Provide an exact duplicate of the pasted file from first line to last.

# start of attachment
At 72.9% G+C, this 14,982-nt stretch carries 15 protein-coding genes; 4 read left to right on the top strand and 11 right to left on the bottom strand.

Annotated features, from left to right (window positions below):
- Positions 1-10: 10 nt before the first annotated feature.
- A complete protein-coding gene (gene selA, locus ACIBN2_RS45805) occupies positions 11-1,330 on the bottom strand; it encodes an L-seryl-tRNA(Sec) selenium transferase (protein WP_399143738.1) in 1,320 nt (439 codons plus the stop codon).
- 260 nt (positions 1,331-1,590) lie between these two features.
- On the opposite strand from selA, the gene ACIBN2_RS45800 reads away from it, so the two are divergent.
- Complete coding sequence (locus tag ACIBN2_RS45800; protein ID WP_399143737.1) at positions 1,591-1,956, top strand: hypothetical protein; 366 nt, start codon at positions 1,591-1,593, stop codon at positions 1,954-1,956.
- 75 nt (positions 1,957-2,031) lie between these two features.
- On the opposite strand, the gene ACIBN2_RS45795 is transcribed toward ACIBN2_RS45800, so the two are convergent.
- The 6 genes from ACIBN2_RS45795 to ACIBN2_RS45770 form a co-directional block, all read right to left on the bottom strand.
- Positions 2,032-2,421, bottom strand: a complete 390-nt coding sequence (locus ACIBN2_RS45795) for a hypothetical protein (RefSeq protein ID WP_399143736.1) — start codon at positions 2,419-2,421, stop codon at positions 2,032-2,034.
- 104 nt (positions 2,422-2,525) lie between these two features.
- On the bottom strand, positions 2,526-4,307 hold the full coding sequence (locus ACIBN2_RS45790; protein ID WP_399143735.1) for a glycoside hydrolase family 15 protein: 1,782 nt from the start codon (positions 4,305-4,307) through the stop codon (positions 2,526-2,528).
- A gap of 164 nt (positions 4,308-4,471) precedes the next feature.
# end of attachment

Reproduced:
At 72.9% G+C, this 14,982-nt stretch carries 15 protein-coding genes; 4 read left to right on the top strand and 11 right to left on the bottom strand.

Annotated features, from left to right (window positions below):
- Positions 1-10: 10 nt before the first annotated feature.
- A complete protein-coding gene (gene selA, locus ACIBN2_RS45805) occupies positions 11-1,330 on the bottom strand; it encodes an L-seryl-tRNA(Sec) selenium transferase (protein WP_399143738.1) in 1,320 nt (439 codons plus the stop codon).
- 260 nt (positions 1,331-1,590) lie between these two features.
- On the opposite strand from selA, the gene ACIBN2_RS45800 reads away from it, so the two are divergent.
- Complete coding sequence (locus tag ACIBN2_RS45800; protein ID WP_399143737.1) at positions 1,591-1,956, top strand: hypothetical protein; 366 nt, start codon at positions 1,591-1,593, stop codon at positions 1,954-1,956.
- 75 nt (positions 1,957-2,031) lie between these two features.
- On the opposite strand, the gene ACIBN2_RS45795 is transcribed toward ACIBN2_RS45800, so the two are convergent.
- The 6 genes from ACIBN2_RS45795 to ACIBN2_RS45770 form a co-directional block, all read right to left on the bottom strand.
- Positions 2,032-2,421, bottom strand: a complete 390-nt coding sequence (locus ACIBN2_RS45795) for a hypothetical protein (RefSeq protein ID WP_399143736.1) — start codon at positions 2,419-2,421, stop codon at positions 2,032-2,034.
- 104 nt (positions 2,422-2,525) lie between these two features.
- On the bottom strand, positions 2,526-4,307 hold the full coding sequence (locus ACIBN2_RS45790; protein ID WP_399143735.1) for a glycoside hydrolase family 15 protein: 1,782 nt from the start codon (positions 4,305-4,307) through the stop codon (positions 2,526-2,528).
- A gap of 164 nt (positions 4,308-4,471) precedes the next feature.